Thursday, March 23, 2023
HomePoliticsBJP’S election machine is already at work in Gujarat

BJP’S election machine is already at work in Gujarat

Text Size:

Modi has decided to make Gujarat a key focus until the assembly polls later this year and will visit the state frequently with outreach programmes.

The BJP is a party that does not believe in any electoral inertia. With Uttar Pradesh safely tucked under its belt, the party has now set its focus on Gujarat, where polls are due later this year, and has started a pre-campaign of sorts, all guns blazing.

And what better trump card to flash than Prime Minister Narendra Modi, who has been the longest serving Chief Minister of Gujarat. It’s clear that Modi has decided to make Gujarat a key focus until the assembly polls and is systematically approaching the elections there. His two-day visit to the state earlier this week was just a beginning and with the stage having been set, party sources say the PM will continue visiting the state frequently with outreach programmes that will build up to the election campaign.

Modi held a massive road show in Surat during his visit to Gujarat on Sunday and Monday. Picking Surat is an interesting electoral tactic. Surat is a melting pot of sorts with a significant Patel population and also of people from the Saurashtra region. The latter are hugely significant because the region has always been a fulcrum of BJP’s success in the state polls. The message was clear: Modi wants to further consolidate his party’s hold over this constituency.

However, even more interesting is his approach to the Patidar or Patel community. The incumbent BJP has faced a severe backlash from this community in the last few years over quotas in jobs and education. Besides Surat, Modi also visited Bhavnagar, which again has a significant Patel population. The PM went on to inaugurate a hospital built by the Patidar Samaj Arogya Trust. With this, Modi has clearly attempted to reach out to this constituency ahead of the polls.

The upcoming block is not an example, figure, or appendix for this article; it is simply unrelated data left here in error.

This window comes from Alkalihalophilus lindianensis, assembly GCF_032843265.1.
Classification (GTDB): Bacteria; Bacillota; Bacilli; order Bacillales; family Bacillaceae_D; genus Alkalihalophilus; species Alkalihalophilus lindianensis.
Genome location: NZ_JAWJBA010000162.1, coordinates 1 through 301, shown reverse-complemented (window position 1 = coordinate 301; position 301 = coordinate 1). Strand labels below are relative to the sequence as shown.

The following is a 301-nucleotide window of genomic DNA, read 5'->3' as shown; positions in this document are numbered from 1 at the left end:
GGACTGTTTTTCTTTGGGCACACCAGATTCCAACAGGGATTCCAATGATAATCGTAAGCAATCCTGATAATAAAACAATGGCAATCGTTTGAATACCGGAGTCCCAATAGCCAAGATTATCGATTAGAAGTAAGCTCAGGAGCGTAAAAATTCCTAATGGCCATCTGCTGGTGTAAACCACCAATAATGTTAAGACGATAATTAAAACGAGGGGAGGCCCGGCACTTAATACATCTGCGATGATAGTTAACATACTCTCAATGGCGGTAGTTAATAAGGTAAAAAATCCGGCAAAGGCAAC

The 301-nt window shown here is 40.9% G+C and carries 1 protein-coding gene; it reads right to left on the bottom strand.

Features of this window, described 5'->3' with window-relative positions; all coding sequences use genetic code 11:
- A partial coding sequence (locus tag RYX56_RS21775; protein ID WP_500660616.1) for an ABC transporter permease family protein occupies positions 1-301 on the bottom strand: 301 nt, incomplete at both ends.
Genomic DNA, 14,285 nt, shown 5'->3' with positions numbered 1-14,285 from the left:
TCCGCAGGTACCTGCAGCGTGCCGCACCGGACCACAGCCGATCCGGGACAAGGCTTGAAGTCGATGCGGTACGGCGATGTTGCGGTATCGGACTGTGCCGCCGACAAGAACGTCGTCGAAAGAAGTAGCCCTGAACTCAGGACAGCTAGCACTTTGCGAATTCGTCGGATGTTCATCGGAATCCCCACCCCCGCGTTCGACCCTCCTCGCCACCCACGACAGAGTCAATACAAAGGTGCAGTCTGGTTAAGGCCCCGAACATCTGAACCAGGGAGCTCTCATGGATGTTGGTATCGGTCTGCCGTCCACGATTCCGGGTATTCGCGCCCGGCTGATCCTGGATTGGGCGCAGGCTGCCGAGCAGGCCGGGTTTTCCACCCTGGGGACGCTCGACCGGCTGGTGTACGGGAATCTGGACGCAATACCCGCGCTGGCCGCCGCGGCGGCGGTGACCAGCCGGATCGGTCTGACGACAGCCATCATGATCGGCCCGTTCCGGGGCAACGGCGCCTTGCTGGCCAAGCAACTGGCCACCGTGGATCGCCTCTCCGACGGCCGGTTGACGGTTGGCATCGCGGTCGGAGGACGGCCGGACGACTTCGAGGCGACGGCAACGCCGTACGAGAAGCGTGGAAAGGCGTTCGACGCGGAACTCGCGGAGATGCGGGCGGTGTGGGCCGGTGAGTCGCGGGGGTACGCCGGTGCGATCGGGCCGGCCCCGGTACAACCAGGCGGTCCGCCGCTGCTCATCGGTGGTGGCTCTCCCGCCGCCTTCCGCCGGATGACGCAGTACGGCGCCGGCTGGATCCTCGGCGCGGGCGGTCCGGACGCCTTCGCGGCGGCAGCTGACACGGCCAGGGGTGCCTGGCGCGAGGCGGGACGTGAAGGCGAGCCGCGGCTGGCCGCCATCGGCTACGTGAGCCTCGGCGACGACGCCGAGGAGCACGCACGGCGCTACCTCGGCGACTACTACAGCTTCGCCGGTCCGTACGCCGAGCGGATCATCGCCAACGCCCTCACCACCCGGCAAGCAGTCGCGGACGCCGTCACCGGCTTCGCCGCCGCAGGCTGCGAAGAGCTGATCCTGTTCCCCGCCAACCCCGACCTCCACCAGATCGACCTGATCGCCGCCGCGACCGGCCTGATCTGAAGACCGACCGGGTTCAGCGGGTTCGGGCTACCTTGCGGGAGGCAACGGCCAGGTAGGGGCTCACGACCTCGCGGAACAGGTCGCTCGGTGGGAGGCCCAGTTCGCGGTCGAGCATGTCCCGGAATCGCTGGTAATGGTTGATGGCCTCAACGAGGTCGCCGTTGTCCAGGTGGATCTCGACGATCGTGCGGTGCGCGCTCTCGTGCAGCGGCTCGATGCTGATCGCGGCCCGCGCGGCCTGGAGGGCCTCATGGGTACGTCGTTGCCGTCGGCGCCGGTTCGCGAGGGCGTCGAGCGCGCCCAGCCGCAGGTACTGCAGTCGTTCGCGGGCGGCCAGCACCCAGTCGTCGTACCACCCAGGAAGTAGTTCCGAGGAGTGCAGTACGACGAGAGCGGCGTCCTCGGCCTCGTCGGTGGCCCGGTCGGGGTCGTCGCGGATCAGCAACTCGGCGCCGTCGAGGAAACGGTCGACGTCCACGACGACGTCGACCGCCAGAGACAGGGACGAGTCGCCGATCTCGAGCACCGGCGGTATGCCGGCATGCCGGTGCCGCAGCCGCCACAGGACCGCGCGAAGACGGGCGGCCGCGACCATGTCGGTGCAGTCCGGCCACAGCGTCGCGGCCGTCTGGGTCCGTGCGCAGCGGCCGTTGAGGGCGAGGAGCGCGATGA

Yet another constituency Modi sought to target during this visit was the tribal community. There was some concern in the BJP about Congress gaining ground among the tribals. In his schedule, Modi also inaugurated a dairy plant in Bajipura village of Tapi district. Tapi is a tribal dominated district and the political message of this move hasn’t been lost on anyone.

Clearly, the Patel and tribal communities were the big focus of Modi’s Gujarat visit, a shrewd tactic to mitigate the less favourable aspects ahead of elections due in December.

What is interesting is how PM Modi has started using road shows as a device of routine outreach and not just in the thick of an election campaign as he’s done in the past. His road shows in Odisha and Gujarat over the last week are a case in point.

Sources say while the BJP does not believe Aam Aadmi Party will be a factor in Gujarat, it does see the NCP making inroads. However, the understanding in the party is that the NCP is going to cut the anti-BJP vote and hence not cause much harm to it. The Congress, meanwhile, is yet to get its act together in the state.

But as far as the BJP is concerned, it has decided to focus all its electoral energies on Gujarat. Sources in the party say it is important for the party to not just win the state but also to do so convincingly, and the PM is their best bet for it. The BJP won 115 of the 182 seats in the 2012 state elections, and party president Amit Shah recently said they were now targeting more than 150 seats.

What stands out after this Gujarat visit is BJP and Modi’s unblinkered electoral ambition. In the recent state polls, the BJP managed to form a government in four of five states. With Gujarat holding special significance for Modi, it’s unlikely his party or he would spare any effort to hold on to power in the state.

Ruhi Tewari is Associate Editor with ThePrint. You can follow her on Twitter @RuhiTewari

Picture Courtesy: Narendra Modi’s Twitter handle

Subscribe to our channels on YouTube & Telegram

Support Our Journalism

India needs fair, non-hyphenated and questioning journalism, packed with on-ground reporting. ThePrint – with exceptional reporters, columnists and editors – is doing just that.

Sustaining this needs support from wonderful readers like you.

Whether you live in India or overseas, you can take a paid subscription by clicking here.

Support Our Journalism

Most Popular